At the beginning, microsponges were used in oral drug delivery system. For example, as early as1989, Kawashima [17] had prepared the ibuprofen microsponges by using quasi-emulsion solvent diffusion method, and since then, this kind of method for preparation of microsponge was commonly used [18-21]. And subsequently, the advantages of microsponges were found and revealed by researches gradually.

In the early time, the microsponges used in Transdermal drug delivery system was benzyl peroxide microsponges in 1991 [5,22]. And later, the Retin-A microsponges (0.1% or 0.04% tretinoin) and Carnac microsponges (0.5% 5-flurouracil) for acne and actinic keratoses respectively were approved by Food and Drug Administration (FDA). Afterward, microsponges for topical skin-target drug delivery are widely developed and utilized in topical drug delivery system, such as mupirocin microsponge, hydroxyzine hydrochloride microsponge, paeonol microsponge and so on.

Preparation and Application

Usually, microsponges were prepared mainly by two methods. One is a quasi-emulsion solvent-diffusion method [7,8,23], and another is free-radical suspension polymerization. But, irradiation, high temperature, or catalysis to activate the monocase is indispensable reaction condition [16] when microsponges were prepared by free-radical suspension polymerization, and the manufacturing processes are complex and reproducibility is poor. Compared with this way, the quasi-emulsion solvent-diffusion method is not only easily performed in the laboratory, but also has the potential to prepare microsponges readily in the factory [7,24].

In the process of preparation, in order to optimize the preparation process of microsponges [7-9,25,26] and improve release of drug [27-28], the factors including drug/polymer ratio, disperse phase solvent amount, stirring time, speed and stirrer type on the preparation of microsponges always need to be investigated. Afterwards, the thermal behavior, surface morphology, particle size and pore structure of microsponges should be examined. Eventually, for the purpose of evaluating the effect of microsponges, we always carry out in vitro [24] and in vivo drug release studies [7,8,10].

In 2006, Jelvehgari et al. [24] produced ethyl cellulose (EC) micro particles containing benzoyl peroxide (BPO). BPO micro particles were prepared by an emulsion solvent diffusion method. In the process of preparation (Figure 2), the researcher investigated such factors: drug /polymer ratio, stirring rate, volume of disperse phase, and found that those factors influenced the particle size, drug content and drug release behavior of microsponges [29-31].

Figure 2: Preparation of BPO microsponges by quasi-emulsion solvent diffusion method.

In addition, the release dynamic characteristic of BPO from microsponges was discussed. The author conducted the release studies using Franz diffusion cells (ERWEKA, Germany), and the result showed that the kinetics of the release of BPO from microsponges corresponds to zero-order dynamic model. Afterwards, samples were withdrawn at different time points and was analyzed using HPLC. Each test was carried out in triplicate and the mean of three observations was reported. The data of drug release indicated that the rate of initial hour was higher than that of the second hour. Then, within the next 7h, the flux remained constant, which showed the entrapped drug released from microsponges.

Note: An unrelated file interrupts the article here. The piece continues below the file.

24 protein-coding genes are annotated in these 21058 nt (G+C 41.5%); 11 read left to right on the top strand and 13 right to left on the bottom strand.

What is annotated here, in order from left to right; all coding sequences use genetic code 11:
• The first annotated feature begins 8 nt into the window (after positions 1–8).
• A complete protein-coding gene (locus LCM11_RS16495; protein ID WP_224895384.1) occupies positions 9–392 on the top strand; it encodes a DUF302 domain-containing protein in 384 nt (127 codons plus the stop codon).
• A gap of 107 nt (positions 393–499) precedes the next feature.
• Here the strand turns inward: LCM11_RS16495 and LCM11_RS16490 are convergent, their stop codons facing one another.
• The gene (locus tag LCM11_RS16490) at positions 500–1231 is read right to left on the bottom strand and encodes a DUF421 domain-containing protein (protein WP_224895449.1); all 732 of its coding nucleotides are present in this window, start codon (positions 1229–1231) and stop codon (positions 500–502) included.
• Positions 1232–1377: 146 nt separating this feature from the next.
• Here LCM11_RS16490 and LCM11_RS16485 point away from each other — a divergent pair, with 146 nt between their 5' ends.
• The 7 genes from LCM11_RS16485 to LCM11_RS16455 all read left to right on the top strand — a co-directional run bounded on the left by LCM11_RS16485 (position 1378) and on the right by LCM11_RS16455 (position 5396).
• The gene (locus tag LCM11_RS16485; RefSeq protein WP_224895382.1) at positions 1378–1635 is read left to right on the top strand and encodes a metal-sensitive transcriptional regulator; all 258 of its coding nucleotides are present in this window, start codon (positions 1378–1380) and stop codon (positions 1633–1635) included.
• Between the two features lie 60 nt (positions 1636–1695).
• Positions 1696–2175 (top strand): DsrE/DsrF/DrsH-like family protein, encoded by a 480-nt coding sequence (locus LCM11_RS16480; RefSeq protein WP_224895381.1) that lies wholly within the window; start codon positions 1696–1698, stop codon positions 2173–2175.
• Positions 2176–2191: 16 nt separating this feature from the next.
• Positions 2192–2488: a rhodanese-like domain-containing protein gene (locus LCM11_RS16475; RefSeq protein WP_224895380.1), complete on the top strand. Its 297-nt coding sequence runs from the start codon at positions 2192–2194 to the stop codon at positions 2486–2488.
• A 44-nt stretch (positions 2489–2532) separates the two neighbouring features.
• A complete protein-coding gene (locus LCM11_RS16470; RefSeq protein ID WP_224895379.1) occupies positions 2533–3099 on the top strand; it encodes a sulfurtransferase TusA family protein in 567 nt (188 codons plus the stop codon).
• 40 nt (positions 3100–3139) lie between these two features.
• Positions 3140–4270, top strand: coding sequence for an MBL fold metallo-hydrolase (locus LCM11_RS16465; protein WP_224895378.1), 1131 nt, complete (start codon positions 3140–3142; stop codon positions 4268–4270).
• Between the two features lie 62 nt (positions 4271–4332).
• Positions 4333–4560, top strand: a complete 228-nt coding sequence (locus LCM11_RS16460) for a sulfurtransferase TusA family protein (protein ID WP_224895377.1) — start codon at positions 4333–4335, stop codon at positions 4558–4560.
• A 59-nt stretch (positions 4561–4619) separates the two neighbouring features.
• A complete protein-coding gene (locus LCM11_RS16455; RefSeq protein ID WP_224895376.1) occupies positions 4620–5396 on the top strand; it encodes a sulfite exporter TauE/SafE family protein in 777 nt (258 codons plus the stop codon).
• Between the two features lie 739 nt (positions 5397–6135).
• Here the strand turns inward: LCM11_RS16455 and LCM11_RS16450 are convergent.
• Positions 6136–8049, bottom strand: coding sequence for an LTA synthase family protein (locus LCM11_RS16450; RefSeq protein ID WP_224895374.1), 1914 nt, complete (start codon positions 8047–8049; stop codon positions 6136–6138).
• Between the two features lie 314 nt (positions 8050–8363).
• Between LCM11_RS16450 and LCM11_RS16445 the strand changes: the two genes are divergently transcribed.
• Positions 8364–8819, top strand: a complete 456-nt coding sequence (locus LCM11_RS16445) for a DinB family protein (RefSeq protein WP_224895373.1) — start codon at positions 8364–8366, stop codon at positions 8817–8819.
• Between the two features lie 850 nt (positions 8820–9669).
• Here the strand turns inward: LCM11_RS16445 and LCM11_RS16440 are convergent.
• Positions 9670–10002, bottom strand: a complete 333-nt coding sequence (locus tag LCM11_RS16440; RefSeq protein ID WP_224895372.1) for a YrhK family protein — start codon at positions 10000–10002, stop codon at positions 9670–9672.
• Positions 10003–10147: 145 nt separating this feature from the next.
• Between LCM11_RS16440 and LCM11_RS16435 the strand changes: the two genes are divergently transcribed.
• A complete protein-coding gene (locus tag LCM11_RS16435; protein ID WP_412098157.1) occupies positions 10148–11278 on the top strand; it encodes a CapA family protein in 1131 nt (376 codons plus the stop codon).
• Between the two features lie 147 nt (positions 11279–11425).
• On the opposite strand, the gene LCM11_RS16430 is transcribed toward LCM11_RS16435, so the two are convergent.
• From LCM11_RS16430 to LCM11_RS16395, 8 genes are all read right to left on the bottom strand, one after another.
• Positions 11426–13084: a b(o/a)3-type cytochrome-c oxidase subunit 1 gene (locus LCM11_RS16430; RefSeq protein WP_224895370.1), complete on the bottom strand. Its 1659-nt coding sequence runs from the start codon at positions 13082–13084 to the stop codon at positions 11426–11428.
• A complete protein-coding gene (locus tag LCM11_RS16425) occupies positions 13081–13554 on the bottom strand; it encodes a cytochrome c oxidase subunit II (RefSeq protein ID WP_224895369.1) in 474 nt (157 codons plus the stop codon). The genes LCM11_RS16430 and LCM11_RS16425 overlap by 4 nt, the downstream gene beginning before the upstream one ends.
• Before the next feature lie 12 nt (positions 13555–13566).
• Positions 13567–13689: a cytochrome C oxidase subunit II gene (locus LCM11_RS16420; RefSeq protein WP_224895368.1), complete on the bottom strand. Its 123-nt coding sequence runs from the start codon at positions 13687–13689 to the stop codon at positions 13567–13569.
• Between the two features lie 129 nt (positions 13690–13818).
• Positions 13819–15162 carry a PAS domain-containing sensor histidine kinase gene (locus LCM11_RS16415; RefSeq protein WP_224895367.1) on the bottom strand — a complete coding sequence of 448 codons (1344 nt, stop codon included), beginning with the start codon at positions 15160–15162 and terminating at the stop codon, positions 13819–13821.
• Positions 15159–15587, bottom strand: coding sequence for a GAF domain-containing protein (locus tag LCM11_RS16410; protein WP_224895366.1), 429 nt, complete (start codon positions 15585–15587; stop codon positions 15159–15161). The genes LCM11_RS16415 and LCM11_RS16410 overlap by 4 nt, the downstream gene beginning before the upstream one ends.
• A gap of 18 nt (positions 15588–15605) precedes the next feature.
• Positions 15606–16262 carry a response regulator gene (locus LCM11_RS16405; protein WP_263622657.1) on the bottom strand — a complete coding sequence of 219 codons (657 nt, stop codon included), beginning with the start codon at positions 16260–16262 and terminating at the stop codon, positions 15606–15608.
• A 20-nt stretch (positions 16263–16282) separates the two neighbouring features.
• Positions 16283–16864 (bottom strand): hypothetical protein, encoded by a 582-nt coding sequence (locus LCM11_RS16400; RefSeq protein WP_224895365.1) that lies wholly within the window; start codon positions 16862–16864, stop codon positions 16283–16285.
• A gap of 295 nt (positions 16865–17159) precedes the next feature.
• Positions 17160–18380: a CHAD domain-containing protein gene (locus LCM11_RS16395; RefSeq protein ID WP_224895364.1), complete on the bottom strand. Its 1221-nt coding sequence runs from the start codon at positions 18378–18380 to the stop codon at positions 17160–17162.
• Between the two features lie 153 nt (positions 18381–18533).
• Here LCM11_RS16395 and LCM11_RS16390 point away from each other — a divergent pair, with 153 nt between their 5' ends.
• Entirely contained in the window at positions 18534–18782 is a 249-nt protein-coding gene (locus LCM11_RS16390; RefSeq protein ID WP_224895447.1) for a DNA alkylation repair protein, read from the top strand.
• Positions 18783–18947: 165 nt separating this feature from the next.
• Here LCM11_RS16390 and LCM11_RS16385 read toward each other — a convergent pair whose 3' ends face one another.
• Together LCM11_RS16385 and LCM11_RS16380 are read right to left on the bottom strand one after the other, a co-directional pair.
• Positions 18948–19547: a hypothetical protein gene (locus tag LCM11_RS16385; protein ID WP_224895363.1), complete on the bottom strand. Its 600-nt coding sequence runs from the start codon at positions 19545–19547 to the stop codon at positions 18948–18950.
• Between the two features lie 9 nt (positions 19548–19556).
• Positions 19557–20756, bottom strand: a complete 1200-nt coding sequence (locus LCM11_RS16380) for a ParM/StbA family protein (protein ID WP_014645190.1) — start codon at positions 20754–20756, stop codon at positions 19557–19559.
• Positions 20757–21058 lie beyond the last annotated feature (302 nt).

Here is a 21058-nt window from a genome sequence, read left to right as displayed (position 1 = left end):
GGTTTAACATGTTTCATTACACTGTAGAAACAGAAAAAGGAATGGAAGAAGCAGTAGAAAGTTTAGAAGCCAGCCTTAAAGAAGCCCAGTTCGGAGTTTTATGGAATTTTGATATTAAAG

Later, in 2011, Hydroxyzine Hydrochloride [10] as a drug model, which was used to produce a novel drug-loaded dosage form-microsponges that could control the release of drug into the skin. The method of preparation of Hydroxyzine HCl microsponges was a little different from the method of preparation of BPO microsponges.

When microsponges were prepared by the said method (Figure 3), the following factors could be used to optimize the preparation of drug microsponge:

Figure 3: Preparation of Hydroxyzine HCl microsponges by oil in oil emulsion solvent diffusion method.
  1. Drug/polymer ratio
  2. The percent of magnesium stearate
  3. Polymer/solvent ratio in the presence and absence of Span 80
  4. Pore inducers.

The researcher evaluates preparation of Hydroxyzine HCl microsponges by the entrapment efficiency calculated through the following formula: (Practical drug loading/Theoretical drug loading) × 100.
Unlike previous mentioned in vitro release studies, this article used cellulose nitrate membrane instead of animal skin to perform the study of drug release. In addition, the research assayed the drug content of microsponges with spectrophotometer at λmax=231 nm [32-33] rather than HPLC.

The procedure of drug diffusion was divided into two parts. Firstly, the aqueous solution was diffused to the matrix and drug was dissolved; secondly, the drug from the pores spread to the dissolution medium. Thus, the release curve (Figure 4) of Hydroxyzine HCl from the microsponge indicated that the process has two obvious phases. In the first three hours, the rate of release of drug increases gradually and approaches closely to the highest rate, then followed by a placid release phase. In the in vivo studies, the author detected pharmacodynamic activity of antihistamines by percutaneous injection of histamine in skin of subjects, and the skin was treated by this microsponge, which was able to restrain wheal and flare response induced by histamine. There are two groups (n=4/group) used in this study, Group I (dealt with blank microsponges) and Group II (dealt with medicated products)

Compared with the innovative wheal areas, the rabbit of Group I cannot be cured, but another group can be cured after 4h (Figure 5). It showed that wheal and flare can be cured by the medicated microsponge. In 2013, the group of Liu et al. [8] firstly put forward a new skin-target drug delivery system containing Paeonol which was extracted from the root of Paeonia suffruticosa, a kind of traditional Chinese medicine. The preparation of Paeonol microsponges is the same as flurbiprofen microsponges [15], using the quasi-emulsion solvent-diffusion method (Figure 6).